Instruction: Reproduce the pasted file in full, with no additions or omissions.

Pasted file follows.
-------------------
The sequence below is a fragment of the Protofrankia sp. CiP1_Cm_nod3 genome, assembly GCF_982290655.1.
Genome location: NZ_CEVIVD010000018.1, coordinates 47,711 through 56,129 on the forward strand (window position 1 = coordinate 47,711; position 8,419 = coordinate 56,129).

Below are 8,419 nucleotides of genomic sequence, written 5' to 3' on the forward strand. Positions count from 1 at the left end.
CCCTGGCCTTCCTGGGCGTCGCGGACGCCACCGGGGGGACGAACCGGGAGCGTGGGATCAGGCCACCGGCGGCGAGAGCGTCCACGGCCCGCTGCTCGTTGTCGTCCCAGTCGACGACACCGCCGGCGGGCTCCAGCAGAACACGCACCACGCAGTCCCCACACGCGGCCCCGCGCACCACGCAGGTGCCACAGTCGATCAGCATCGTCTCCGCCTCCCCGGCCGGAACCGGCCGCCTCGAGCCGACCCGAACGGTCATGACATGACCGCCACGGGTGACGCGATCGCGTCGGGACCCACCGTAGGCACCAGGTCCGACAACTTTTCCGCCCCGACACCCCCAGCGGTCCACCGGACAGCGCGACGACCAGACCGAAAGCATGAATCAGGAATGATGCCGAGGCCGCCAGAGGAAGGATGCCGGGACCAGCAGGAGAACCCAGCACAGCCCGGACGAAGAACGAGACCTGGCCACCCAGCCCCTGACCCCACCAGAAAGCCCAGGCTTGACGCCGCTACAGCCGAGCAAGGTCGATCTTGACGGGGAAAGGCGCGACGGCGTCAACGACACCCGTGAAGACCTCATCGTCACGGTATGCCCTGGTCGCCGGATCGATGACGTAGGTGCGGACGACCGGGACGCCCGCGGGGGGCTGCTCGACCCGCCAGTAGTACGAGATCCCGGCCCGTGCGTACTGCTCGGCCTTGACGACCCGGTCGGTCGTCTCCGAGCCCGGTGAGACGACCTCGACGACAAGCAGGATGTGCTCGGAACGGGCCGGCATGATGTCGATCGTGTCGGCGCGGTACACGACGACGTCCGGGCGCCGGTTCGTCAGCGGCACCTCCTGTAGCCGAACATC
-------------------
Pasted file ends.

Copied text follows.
The sequence below is a fragment of the Protofrankia sp. CiP1_Cm_nod3 genome, assembly GCF_982290655.1.
Genome location: NZ_CEVIVD010000018.1, coordinates 47,711 through 56,129 on the forward strand (window position 1 = coordinate 47,711; position 8,419 = coordinate 56,129).

Below are 8,419 nucleotides of genomic sequence, written 5' to 3' on the forward strand. Positions count from 1 at the left end.
CCCTGGCCTTCCTGGGCGTCGCGGACGCCACCGGGGGGACGAACCGGGAGCGTGGGATCAGGCCACCGGCGGCGAGAGCGTCCACGGCCCGCTGCTCGTTGTCGTCCCAGTCGACGACACCGCCGGCGGGCTCCAGCAGAACACGCACCACGCAGTCCCCACACGCGGCCCCGCGCACCACGCAGGTGCCACAGTCGATCAGCATCGTCTCCGCCTCCCCGGCCGGAACCGGCCGCCTCGAGCCGACCCGAACGGTCATGACATGACCGCCACGGGTGACGCGATCGCGTCGGGACCCACCGTAGGCACCAGGTCCGACAACTTTTCCGCCCCGACACCCCCAGCGGTCCACCGGACAGCGCGACGACCAGACCGAAAGCATGAATCAGGAATGATGCCGAGGCCGCCAGAGGAAGGATGCCGGGACCAGCAGGAGAACCCAGCACAGCCCGGACGAAGAACGAGACCTGGCCACCCAGCCCCTGACCCCACCAGAAAGCCCAGGCTTGACGCCGCTACAGCCGAGCAAGGTCGATCTTGACGGGGAAAGGCGCGACGGCGTCAACGACACCCGTGAAGACCTCATCGTCACGGTATGCCCTGGTCGCCGGATCGATGACGTAGGTGCGGACGACCGGGACGCCCGCGGGGGGCTGCTCGACCCGCCAGTAGTACGAGATCCCGGCCCGTGCGTACTGCTCGGCCTTGACGACCCGGTCGGTCGTCTCCGAGCCCGGTGAGACGACCTCGACGACAAGCAGGATGTGCTCGGAACGGGCCGGCATGATGTCGATCGTGTCGGCGCGGTACACGACGACGTCCGGGCGCCGGTTCGTCAGCGGCACCTCCTGTAGCCGAACATC